Today the Supreme Court will hear oral argument in Minneci v. Pollard, a case about whether employees of a private corporation operating a federal prison may be held liable under federal law for committing constitutional violations. Petitioners are asking the Court to reverse the Ninth Circuit’s holding that claims may be asserted against the employees of privately-run federal prisons.
Richard Lee Pollard was incarcerated in a federal prison in Taft, California. The prison was operated under contract by a private company, Wackenhut Corrections Corp. (now part of the Geo Group). In April 2007, Pollard tripped over a cart that had been left in the hallway, fell, and broke both of his elbows. Prison employees forced him to use his broken arms in painful ways, refused to provide the splints recommended by his doctors, and made him engage in prison tasks before his injuries had healed.
Pollard sued both the corporate entity and individual employees for damages under Bivens v. Six Unknown Federal Narcotics Agents, claiming that his Eighth Amendment right not to be cruelly punished had been violated. Bivens was a 1971 case in which the Supreme Court created a damages remedy against federal officers for constitutional violations, where there was no other remedy available.
The district court rejected Pollard’s claims against the corporation, based upon the Supreme Court’s 2001 holding in Correction Services Corp. v. Malesko that private prison corporations cannot be sued under Bivens. The district court also dismissed Pollard’s claims against the individual employees on the grounds that they were not acting in any official capacity when Pollard was injured, and that Pollard had the alternative remedy of suing for damages under California law.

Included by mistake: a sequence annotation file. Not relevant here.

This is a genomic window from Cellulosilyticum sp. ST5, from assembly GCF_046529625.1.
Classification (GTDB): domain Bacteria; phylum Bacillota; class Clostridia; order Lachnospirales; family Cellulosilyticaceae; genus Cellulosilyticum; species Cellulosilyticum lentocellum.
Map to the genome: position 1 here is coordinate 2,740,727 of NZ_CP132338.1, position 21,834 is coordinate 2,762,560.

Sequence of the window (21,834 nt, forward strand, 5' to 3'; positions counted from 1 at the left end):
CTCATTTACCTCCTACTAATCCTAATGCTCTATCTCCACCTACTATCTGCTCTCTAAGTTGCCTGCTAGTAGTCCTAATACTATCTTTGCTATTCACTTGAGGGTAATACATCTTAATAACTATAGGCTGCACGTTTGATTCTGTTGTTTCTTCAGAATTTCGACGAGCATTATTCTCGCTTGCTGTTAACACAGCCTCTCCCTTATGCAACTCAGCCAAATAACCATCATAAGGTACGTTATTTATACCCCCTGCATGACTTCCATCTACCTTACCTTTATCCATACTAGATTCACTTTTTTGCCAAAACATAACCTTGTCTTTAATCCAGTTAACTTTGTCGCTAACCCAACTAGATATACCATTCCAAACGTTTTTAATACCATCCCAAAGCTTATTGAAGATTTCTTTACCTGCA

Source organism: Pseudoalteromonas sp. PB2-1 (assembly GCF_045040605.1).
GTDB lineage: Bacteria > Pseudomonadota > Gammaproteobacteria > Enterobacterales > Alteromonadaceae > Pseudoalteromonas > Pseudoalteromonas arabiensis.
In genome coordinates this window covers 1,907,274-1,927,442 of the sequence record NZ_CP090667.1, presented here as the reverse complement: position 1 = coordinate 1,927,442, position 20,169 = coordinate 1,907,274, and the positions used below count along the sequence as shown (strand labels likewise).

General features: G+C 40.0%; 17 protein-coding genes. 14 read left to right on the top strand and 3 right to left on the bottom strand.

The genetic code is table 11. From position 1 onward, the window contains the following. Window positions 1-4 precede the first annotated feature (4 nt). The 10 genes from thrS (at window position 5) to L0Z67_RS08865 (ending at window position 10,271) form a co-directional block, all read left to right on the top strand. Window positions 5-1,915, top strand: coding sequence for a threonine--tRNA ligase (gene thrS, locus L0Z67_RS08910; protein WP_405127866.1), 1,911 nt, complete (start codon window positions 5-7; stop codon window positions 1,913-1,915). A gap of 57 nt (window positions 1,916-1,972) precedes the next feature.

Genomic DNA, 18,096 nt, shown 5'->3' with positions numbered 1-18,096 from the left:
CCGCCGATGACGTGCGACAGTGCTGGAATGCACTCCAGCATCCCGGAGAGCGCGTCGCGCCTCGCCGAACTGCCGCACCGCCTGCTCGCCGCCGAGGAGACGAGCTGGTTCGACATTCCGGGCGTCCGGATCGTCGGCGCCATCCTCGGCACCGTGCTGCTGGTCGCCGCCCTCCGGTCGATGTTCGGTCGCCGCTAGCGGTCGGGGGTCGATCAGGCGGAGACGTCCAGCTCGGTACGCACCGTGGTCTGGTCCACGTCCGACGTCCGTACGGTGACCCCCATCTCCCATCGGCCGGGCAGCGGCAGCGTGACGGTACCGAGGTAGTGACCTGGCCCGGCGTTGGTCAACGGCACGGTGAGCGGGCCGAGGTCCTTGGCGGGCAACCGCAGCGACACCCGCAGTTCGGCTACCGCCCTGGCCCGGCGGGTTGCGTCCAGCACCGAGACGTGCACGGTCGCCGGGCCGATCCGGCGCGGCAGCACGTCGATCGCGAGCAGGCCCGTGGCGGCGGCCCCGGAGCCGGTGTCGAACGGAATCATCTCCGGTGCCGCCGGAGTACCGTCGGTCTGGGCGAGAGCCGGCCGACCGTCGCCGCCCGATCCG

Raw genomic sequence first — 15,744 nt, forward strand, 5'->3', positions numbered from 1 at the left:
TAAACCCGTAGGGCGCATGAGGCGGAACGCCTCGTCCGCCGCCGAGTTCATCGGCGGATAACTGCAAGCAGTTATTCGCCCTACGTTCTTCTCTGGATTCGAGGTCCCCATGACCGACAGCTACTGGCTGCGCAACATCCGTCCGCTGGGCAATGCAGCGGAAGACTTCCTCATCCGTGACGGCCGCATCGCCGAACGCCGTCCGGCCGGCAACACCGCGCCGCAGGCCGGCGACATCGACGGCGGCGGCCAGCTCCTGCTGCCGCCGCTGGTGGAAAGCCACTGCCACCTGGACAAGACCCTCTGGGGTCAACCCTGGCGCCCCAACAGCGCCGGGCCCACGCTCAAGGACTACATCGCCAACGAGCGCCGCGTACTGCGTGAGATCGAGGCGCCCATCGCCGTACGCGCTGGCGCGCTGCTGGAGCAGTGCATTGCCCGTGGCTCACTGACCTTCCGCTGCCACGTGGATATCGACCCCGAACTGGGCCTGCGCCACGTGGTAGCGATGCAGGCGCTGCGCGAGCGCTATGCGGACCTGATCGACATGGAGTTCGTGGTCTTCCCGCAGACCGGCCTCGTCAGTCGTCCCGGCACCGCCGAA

The Court of Appeals for the Ninth Circuit reversed the district court’s decision as to the individual employees, ruling that the corporate employees were acting officially because they were carrying out a “fundamentally governmental function.” (The circuit court affirmed the district court’s ruling that the corporation itself could not be sued under Malesko). The Ninth Circuit held that the inquiry under Bivens is whether an alternative federal remedy is available; where the only alternative remedy is under state law, a Bivens action may be maintained.
The federal Bureau of Prisons relies increasingly on outsourcing the incarceration of federal prisoners. In 2009, approximately 16% of the federal prison population resided in privately-run facilities. Additionally, nearly half of federal immigration detainees are held in privately-run detention facilities.
Because private prison contractors have incentives to cut costs in order to maximize their profits, they pay corrections officers less, provide less training, and maintain fewer officers per inmate than federally-run prisons. As a result, inmates held in privately-held facilities face greater dangers to their health and safety than do other prisoners, and federal oversight of such facilities has been insufficient to correct such shortcomings. Yet petitioners seek to limit the ability of inmates to seek recompense when they suffer as a result of these dangers.
If the Supreme Court rules in favor of the corporate employees, inmates who are held in privately-run federal prisons will be unable to sue under federal law when their constitutional rights are violated by their jailers.